The world of access control is changing fast. Standards, sustainability, mobile and the cloud are continuing to shape the future of the industry. And though 2020 certainly brought a lot of uncertainty, it did not have an negative impact on the access control market that many may have expected. Rather, it presented all sorts of new opportunities for those working in the space. That’s why we would like to highlight some of the main studies of the industry and take a closer look at them.
The latest report from Marketsandmarkets on the access control market includes the suggested impact of COVID-19 on the sector, including global forecasts to 2025 projecting a growth from 8.6 billion in 2020 to 12.8 billion by 2025, growing at a CAGR of 8.2%. The main factors that are driving the growth are increasing deployment of wireless security systems and rising adoption of IoT-based security systems with cloud computing platforms. ¹
Key cards are still popular in the field of access control, but the trend is going towards biometrics. Biometric readers are expected to witness the highest growth rate during the forecast period. The market for biometric reader-based access control systems has been categorized into fingerprint recognition, palm recognition, iris recognition, face recognition and voice recognition. Another study by Assa Abloy highlights the importance of mobile credentials. The trusted identity, a unique ID number, is held within the smartphone. End customers are rather choosing mobile credentials over tags or cards when it comes to access control. 39% of end customers want to replace traditional access cards with their smartphone within the next two years. ² There are several reasons for the increasing use of mobile credentials. One of them is convenience and flexibility. Employees and visitors no longer have to carry seperate cards or tags and it’s becoming the norm to carry the smartphone everywhere.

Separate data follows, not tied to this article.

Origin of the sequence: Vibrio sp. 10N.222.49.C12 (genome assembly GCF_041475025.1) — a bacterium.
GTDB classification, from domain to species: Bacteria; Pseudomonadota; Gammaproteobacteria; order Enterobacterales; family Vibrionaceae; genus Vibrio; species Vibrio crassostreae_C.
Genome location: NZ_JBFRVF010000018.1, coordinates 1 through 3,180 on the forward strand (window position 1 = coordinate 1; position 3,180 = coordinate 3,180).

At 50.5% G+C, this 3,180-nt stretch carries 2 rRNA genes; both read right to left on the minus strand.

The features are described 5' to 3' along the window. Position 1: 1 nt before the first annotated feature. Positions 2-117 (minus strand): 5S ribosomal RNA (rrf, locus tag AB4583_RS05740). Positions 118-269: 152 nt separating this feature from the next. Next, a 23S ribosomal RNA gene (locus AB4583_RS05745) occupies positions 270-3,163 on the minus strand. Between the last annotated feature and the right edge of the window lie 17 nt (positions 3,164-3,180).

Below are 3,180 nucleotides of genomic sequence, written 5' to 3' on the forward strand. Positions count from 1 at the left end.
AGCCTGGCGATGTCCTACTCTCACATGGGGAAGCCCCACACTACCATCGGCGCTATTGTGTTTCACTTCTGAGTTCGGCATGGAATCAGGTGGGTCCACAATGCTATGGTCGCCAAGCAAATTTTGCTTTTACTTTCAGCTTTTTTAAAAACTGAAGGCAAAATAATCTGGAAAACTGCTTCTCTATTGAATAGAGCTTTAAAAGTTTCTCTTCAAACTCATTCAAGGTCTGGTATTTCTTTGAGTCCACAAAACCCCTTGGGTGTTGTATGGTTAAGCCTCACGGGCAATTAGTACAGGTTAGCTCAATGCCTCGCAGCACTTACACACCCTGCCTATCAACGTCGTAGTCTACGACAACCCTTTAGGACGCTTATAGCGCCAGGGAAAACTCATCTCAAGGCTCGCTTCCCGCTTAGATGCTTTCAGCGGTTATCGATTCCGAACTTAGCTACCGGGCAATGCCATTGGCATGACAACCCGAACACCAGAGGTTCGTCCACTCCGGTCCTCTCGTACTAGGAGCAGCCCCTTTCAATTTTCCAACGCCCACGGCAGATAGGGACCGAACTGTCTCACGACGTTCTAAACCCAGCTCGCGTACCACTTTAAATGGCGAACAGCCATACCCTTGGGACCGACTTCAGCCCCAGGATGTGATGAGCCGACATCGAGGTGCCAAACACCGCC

Looking at the studies above, it needs to be said that the access control market is grossly underestimated. It is far more complicated than it is reported. One of the problems is that the industry is reported only as a high security market. This doesn’t reflect the actual mainstream market. The industry is in the midst of going mainstream. Another problem is that the industry focussed on hardware rather than software. It’s all about the equipment itself, but the industry is being forced to appreciate software as well. Lee Odess criticises these numbers and explains the context - way better than we could ever.